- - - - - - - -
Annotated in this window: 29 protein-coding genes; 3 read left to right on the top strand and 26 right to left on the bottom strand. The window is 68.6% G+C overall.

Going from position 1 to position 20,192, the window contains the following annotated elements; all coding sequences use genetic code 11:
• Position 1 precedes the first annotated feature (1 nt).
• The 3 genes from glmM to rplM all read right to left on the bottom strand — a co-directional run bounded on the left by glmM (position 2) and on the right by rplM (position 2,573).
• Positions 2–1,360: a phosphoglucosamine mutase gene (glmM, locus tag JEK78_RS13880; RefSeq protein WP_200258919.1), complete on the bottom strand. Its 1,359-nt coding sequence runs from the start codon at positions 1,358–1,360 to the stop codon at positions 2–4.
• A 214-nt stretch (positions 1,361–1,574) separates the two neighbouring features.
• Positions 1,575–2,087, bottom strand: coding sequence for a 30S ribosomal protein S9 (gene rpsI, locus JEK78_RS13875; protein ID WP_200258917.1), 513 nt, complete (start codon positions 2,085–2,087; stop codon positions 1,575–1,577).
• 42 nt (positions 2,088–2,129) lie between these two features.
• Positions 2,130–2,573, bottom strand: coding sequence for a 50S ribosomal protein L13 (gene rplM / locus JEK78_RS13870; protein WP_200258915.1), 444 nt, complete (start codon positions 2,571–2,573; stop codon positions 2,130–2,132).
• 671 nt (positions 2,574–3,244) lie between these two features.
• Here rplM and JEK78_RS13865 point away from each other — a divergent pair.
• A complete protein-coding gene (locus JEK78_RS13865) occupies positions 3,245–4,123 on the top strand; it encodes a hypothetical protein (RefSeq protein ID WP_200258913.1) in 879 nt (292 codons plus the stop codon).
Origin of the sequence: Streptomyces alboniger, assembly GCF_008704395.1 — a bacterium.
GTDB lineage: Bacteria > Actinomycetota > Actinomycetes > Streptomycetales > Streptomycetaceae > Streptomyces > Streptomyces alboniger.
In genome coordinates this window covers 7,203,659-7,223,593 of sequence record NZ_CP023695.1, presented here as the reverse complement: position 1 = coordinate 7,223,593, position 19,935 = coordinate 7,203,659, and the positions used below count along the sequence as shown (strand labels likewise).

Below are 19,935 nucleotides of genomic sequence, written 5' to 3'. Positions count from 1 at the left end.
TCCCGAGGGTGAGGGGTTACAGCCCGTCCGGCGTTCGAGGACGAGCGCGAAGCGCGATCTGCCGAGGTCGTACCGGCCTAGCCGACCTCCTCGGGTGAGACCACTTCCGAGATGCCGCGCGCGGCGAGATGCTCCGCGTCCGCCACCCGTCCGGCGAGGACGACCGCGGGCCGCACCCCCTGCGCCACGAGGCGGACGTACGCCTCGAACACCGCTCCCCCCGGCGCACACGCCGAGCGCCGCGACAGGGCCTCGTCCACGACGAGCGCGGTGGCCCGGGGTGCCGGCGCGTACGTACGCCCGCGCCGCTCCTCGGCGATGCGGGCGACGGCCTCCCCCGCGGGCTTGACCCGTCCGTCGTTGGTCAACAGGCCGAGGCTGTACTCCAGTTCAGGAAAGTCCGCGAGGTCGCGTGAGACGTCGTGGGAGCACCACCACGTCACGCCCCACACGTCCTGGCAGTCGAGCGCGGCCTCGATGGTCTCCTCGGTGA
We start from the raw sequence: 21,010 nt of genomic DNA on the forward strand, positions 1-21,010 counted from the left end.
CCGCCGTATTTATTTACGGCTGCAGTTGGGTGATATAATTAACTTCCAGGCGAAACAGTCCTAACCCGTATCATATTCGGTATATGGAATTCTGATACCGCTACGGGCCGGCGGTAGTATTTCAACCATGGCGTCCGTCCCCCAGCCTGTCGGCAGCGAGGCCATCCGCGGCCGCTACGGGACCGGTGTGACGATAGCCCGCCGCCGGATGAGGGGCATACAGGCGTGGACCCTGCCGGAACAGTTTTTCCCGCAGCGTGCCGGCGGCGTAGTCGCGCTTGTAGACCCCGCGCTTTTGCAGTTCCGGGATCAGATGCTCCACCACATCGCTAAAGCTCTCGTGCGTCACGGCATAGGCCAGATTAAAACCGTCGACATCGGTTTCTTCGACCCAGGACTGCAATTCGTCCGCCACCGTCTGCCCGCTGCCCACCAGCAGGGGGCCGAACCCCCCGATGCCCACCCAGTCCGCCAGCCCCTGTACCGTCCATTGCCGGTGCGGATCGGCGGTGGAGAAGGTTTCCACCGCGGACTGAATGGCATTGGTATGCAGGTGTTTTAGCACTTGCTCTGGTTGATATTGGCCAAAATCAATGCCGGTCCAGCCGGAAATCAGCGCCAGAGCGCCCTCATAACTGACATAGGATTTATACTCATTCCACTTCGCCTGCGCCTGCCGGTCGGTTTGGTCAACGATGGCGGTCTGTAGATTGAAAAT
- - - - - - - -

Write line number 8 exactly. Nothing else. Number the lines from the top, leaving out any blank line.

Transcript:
• 42 nt (positions 2,088–2,129) lie between these two features.